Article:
Five Indian nationals, who had tested positive for COVID-19 in Telangana died on Monday. On the same day, the Chief Minister of Tamil Nadu Edappadi K Palaniswami announced 17 positive cases of coronavirus in the state, of which 10 were from Erode district.
It all began on 16 March, when a group of 10 Indonesians were rushed to the isolation ward at Hyderabad's Gandhi Hospital, after one of them showed symptoms of COVID-19. While one of them tested positive on 17 March, seven others were confirmed to have COVID-19 on 18 March.
Exactly, four days later, the Tamil Nadu government confirmed that two Thailand nationals – labelled Patient 5 and Patient 6 – tested positive for coronavirus.
What’s common between these south asians who have contracted the disease in India, is that all of them attended a huge gathering in Delhi before they travelled south – a conference of Islamic preachers belonging to the Tablighi Jamaat, at a mosque in Nizamuddin in Delhi on 8, 9 and 10 March.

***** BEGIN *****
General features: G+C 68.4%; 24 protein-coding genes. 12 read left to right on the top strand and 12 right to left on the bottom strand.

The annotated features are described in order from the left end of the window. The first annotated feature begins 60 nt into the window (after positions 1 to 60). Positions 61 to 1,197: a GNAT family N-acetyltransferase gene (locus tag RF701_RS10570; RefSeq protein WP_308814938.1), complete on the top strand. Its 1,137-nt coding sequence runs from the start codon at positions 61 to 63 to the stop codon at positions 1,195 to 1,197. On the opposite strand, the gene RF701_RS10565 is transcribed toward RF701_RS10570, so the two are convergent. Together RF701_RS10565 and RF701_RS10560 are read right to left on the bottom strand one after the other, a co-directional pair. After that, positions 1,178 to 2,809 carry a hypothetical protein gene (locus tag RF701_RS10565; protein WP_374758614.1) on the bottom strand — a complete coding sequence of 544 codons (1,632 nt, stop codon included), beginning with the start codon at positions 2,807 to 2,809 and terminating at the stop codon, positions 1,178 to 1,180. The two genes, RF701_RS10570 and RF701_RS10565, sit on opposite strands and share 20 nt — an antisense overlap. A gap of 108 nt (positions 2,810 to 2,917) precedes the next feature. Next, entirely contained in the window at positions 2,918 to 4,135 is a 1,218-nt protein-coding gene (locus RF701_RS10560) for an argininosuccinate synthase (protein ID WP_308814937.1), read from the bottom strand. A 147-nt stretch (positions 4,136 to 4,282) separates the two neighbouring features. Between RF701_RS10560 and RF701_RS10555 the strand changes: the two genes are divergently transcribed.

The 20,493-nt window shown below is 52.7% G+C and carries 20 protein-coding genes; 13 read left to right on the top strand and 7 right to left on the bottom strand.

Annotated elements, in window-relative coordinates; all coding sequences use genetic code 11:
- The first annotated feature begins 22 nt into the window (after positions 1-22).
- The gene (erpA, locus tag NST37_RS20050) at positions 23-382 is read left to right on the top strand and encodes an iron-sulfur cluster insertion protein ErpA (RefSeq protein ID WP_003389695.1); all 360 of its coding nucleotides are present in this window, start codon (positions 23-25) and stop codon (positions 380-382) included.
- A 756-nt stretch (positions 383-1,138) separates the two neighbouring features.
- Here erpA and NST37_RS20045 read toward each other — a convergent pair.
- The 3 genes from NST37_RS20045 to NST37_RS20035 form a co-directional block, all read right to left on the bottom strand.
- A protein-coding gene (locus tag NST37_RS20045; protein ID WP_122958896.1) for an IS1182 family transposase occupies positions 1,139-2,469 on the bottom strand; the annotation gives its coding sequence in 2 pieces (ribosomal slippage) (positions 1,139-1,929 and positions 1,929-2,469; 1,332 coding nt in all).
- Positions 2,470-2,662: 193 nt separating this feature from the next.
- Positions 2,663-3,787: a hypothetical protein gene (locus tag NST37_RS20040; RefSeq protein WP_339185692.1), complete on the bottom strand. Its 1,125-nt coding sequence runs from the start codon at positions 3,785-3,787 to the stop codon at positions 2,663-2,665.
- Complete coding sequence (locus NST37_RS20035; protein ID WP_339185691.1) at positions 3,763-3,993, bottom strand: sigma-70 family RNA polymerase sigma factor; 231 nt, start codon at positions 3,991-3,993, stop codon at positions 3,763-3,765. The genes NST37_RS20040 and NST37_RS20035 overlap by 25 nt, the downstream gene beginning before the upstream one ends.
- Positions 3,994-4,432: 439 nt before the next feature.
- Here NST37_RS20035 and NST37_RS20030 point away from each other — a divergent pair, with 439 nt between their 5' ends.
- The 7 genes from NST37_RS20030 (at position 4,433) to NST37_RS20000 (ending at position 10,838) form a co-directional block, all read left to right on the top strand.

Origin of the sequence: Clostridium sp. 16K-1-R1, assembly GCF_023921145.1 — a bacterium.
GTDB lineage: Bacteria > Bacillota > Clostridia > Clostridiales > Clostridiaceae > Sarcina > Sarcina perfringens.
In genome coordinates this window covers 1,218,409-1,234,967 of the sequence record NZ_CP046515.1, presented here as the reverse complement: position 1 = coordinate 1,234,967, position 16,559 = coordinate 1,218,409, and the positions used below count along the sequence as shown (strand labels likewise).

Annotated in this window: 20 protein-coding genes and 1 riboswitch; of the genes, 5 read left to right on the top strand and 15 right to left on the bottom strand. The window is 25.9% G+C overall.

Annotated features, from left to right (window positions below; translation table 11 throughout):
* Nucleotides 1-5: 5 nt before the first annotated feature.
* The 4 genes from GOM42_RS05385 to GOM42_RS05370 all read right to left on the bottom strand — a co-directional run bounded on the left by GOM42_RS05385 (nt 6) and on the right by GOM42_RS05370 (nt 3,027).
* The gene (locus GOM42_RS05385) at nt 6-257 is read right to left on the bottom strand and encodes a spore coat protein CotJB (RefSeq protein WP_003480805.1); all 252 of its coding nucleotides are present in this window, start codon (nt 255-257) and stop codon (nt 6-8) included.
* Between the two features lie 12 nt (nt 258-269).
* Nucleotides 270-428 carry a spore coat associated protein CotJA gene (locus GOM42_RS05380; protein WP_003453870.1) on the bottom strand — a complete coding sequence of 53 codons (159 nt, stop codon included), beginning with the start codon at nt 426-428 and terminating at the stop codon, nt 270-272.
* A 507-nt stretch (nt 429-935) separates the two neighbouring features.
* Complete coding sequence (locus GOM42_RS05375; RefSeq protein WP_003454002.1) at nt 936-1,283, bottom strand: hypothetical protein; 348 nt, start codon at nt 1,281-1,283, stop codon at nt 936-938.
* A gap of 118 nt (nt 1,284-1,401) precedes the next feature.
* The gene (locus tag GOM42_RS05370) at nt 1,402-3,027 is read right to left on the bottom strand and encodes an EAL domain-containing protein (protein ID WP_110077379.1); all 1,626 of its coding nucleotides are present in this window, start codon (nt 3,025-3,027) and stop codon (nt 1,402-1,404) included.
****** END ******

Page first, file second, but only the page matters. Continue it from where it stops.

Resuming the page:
It is not just in Tamil Nadu and Telangana, but in Delhi as well, six persons who have been admitted to the All India Institute of Medical Sciences (AIIMS) Jhajjar had attended the Tablighi Jamaat gathering in Nizamuddin.
According to a press statement from the government of Tamil Nadu, there were around 1,500 people from Tamil Nadu alone at this conference; many of the participants have travelled to different parts of India following the meet.
Reports say that 200 people in Delhi who attended the conference are showing symptoms, and have been placed in isolation.
While the Indonesians in Telangana have been identified as the central point of the spread in Karimnagar area, in Erode, the COVID-19 cluster has radiated from the Thai nationals who tested positive.
The Meeting in Early March
The Tablighi Jamaat is an Islamic revivalist organisation that focuses on reviving the faith of Muslims in the religion. One of the main focuses of this group is to conduct meetings with Muslims, and urge them to return to the basic tenets of the Islamic faith.